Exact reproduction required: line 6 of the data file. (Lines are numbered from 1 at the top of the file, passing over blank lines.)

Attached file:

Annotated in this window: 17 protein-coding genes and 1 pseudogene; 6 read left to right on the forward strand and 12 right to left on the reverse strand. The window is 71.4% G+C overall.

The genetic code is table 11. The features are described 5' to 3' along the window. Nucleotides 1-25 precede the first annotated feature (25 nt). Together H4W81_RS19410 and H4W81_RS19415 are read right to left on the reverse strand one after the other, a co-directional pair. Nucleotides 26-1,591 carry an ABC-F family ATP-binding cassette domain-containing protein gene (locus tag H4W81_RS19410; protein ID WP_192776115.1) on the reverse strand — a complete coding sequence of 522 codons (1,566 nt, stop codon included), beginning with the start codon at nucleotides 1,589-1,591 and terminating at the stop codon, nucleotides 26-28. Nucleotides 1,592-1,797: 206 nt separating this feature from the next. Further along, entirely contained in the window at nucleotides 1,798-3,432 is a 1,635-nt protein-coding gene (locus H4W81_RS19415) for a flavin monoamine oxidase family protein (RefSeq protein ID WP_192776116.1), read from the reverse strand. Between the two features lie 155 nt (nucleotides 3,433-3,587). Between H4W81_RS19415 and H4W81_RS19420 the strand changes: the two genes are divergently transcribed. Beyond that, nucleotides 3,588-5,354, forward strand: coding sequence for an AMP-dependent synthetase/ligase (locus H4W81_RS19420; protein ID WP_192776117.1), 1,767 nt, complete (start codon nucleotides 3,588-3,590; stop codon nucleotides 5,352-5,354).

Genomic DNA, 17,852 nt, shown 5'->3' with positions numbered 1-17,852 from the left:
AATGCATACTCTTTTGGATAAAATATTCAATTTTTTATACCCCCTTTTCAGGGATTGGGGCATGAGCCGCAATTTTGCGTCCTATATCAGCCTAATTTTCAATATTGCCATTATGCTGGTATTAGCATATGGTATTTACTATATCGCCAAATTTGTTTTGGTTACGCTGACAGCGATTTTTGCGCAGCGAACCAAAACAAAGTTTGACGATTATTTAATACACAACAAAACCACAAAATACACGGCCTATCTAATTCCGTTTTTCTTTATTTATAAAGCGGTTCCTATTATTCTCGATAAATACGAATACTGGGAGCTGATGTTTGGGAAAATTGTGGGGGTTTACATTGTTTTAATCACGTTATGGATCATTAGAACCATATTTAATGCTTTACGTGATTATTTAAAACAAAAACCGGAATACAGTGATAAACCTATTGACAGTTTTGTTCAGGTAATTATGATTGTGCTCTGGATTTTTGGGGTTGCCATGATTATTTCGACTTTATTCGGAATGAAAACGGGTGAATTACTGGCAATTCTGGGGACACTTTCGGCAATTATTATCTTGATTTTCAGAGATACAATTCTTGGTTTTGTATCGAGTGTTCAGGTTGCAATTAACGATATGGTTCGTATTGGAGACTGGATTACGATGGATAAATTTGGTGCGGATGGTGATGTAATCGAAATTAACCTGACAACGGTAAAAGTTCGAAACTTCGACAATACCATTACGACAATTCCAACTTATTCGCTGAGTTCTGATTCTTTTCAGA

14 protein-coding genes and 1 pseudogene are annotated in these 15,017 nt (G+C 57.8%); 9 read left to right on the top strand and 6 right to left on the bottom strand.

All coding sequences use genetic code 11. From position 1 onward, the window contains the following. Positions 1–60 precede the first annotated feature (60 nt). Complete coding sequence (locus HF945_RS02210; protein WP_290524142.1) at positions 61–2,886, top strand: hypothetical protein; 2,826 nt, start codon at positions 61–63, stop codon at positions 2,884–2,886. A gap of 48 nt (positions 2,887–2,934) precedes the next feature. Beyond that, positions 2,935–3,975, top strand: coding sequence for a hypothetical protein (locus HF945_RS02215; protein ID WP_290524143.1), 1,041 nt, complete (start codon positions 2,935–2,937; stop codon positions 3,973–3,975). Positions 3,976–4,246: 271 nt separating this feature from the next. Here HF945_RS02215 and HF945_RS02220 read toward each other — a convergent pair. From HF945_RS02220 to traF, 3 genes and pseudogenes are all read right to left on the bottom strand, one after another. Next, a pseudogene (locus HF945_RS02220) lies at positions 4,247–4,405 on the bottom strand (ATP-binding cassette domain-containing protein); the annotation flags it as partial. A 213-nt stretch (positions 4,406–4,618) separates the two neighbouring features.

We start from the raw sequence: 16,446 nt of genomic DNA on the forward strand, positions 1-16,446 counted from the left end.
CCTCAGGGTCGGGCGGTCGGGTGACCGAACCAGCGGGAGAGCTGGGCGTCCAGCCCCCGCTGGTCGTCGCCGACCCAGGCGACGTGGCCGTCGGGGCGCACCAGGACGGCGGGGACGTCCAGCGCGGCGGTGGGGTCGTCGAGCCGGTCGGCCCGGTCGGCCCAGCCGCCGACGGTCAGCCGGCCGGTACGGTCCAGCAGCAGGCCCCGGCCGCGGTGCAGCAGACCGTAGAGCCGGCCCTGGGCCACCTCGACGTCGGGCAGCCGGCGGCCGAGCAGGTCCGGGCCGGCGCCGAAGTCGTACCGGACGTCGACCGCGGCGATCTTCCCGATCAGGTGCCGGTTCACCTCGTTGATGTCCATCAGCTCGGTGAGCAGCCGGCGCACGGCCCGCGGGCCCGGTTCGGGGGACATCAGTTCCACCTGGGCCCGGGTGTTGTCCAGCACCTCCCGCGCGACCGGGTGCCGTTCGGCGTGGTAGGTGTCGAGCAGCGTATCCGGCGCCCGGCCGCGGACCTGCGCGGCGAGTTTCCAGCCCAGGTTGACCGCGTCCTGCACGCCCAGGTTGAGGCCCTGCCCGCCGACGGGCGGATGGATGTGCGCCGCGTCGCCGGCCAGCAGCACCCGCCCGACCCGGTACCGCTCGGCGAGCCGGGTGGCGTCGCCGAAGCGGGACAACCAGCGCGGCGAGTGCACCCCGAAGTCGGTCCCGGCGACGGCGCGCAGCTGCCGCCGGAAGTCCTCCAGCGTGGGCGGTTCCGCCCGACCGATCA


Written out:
All coding sequences use genetic code 11. From position 1 onward, the window contains the following. Positions 1–60 precede the first annotated feature (60 nt). Complete coding sequence (locus HF945_RS02210; protein WP_290524142.1) at positions 61–2,886, top strand: hypothetical protein; 2,826 nt, start codon at positions 61–63, stop codon at positions 2,884–2,886. A gap of 48 nt (positions 2,887–2,934) precedes the next feature. Beyond that, positions 2,935–3,975, top strand: coding sequence for a hypothetical protein (locus HF945_RS02215; protein ID WP_290524143.1), 1,041 nt, complete (start codon positions 2,935–2,937; stop codon positions 3,973–3,975). Positions 3,976–4,246: 271 nt separating this feature from the next. Here HF945_RS02215 and HF945_RS02220 read toward each other — a convergent pair. From HF945_RS02220 to traF, 3 genes and pseudogenes are all read right to left on the bottom strand, one after another. Next, a pseudogene (locus HF945_RS02220) lies at positions 4,247–4,405 on the bottom strand (ATP-binding cassette domain-containing protein); the annotation flags it as partial. A 213-nt stretch (positions 4,406–4,618) separates the two neighbouring features.